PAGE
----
I knew it was bound to happen eventually–I mean, there are enough made-for-TV movies out there talking about them that I knew it was basically inevitable that I’d run into one, I just never thought I’d find one in Daytona Beach. Maybe in say, backwoods Louisiana, but not in suburban Florida. Yes, ladies and gentlemen, I had my first dealing with a bona fide cult tonight.
What exactly is a cult, you ask? Hmm, well let’s see.
Best ways to tell if you’re at a cult:
- They tell you that you have to be a member…and even better that you have to go to membership classes
- They expect you to put into the offering…whether you really want to or not
- They stretch odd points in scripture to mean things completely outside of their context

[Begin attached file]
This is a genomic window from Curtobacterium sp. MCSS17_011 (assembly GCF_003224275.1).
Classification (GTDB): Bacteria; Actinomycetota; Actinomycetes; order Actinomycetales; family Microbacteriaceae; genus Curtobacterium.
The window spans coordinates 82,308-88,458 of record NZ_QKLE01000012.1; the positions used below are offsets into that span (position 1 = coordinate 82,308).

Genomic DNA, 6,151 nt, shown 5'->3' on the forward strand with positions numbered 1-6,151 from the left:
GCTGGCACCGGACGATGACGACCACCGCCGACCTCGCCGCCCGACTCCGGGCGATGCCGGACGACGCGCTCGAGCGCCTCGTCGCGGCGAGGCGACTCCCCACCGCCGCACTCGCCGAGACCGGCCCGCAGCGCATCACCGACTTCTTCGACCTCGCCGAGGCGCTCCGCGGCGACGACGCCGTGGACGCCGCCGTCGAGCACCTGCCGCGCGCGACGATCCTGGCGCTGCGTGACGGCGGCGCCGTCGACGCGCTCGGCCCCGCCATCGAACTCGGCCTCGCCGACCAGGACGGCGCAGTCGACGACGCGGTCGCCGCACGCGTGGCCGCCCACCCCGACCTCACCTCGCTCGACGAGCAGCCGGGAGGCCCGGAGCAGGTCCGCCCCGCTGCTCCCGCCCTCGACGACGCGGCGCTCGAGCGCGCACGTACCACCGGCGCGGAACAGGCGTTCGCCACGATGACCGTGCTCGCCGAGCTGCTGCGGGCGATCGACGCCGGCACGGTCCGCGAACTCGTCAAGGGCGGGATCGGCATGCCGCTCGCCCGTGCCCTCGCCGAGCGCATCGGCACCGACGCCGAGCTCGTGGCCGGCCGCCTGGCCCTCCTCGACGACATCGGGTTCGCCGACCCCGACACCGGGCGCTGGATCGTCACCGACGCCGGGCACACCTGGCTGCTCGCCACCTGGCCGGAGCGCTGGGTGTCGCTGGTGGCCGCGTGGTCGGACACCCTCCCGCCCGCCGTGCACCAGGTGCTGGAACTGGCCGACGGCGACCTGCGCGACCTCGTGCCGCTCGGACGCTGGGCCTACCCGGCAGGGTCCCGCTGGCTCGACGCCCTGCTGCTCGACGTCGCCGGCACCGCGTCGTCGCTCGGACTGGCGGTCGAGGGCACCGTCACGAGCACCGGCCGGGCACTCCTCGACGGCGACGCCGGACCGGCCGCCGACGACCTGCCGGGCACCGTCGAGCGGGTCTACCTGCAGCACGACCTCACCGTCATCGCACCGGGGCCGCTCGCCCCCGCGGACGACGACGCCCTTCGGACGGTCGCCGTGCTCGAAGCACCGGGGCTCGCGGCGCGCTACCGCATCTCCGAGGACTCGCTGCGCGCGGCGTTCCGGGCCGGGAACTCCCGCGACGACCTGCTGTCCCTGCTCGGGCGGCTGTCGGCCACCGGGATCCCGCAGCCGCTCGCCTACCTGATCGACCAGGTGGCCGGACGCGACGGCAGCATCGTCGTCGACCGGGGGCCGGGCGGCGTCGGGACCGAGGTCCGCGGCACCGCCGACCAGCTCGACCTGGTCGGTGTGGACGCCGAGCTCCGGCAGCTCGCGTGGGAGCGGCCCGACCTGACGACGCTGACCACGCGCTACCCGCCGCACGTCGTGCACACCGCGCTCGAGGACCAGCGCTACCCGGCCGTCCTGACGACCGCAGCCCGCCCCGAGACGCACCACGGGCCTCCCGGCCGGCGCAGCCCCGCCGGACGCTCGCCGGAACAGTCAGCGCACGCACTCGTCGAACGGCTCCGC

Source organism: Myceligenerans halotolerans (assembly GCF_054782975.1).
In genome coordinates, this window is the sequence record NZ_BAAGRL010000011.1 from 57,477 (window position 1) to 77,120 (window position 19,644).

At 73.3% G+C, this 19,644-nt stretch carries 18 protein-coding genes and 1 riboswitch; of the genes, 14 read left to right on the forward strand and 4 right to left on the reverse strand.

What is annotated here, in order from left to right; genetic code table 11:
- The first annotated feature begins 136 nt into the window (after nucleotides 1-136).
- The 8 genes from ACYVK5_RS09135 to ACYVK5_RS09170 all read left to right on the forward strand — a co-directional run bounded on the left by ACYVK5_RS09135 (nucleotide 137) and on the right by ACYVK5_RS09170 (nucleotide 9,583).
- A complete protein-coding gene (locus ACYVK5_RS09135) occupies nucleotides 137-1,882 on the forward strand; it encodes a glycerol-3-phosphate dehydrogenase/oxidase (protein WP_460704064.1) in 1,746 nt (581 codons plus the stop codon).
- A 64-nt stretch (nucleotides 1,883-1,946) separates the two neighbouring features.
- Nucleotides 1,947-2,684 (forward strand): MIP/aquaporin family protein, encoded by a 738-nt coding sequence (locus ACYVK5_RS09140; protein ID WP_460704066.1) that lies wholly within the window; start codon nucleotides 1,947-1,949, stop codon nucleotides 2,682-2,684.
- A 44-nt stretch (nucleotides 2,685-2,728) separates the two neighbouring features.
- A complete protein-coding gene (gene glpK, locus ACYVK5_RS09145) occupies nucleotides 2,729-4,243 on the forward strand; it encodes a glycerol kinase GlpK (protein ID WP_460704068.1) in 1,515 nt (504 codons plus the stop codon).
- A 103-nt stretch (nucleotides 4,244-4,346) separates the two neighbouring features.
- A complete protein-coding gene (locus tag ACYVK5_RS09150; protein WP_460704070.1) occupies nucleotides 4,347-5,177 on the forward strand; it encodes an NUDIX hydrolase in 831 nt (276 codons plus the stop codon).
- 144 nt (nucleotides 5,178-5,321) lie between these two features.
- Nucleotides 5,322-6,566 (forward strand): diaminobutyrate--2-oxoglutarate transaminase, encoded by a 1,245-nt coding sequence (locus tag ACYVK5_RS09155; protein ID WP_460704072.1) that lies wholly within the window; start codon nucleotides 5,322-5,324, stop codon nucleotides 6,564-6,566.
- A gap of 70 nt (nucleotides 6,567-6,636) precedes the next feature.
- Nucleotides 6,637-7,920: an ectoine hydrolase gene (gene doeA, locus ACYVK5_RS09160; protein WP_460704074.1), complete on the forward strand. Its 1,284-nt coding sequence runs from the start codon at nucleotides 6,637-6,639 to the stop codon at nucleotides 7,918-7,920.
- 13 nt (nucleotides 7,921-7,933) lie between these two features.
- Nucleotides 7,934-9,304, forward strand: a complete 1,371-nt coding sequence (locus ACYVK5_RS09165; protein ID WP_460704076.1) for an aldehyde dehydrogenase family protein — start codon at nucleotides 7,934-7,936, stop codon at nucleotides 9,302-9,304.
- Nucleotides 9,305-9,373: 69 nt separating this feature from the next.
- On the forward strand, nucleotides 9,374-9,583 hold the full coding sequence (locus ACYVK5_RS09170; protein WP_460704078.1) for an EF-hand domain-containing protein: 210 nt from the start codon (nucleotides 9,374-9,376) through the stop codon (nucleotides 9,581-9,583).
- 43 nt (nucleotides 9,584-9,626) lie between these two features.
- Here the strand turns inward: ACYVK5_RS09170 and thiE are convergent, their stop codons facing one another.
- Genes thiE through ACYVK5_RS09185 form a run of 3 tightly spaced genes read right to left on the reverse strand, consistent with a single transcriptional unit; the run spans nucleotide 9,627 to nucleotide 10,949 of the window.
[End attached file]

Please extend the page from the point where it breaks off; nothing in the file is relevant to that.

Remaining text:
- Their pastor is more the main figure than Jesus
- If it’s a Christian church, you don’t see any crosses
- And the number one…they’re in a really nice, big building and there are less than 20 people at the service
Now I’m not necessarily saying that any of those individually means that you’ve found yourself a cult, but when you find them all…within five minutes…it’s a pretty safe bet.
The main issue I took with this particular church was that they said it was an absolute necessity—a you’re-not-saved-til-you’ve-done-this type of necessity—that you speak in tongues. Don’t get me wrong. I know it’s in the Bible that people speak in tongues—it’s a spiritual gift—but making it a necessity for believers to be considered true believers to speak in tongues takes things to an entirely new level of scary.
But ultimately, it got me thinking. Who am I to judge what other people believe? This church might have beliefs that differ wildly from my own, but there are apparently people there that agree. What does it truly mean to be Christian in America? So, I’m going to start a blog about all of the different ways people worship in America—the good, and the bad, and all the ways we are more alike than different.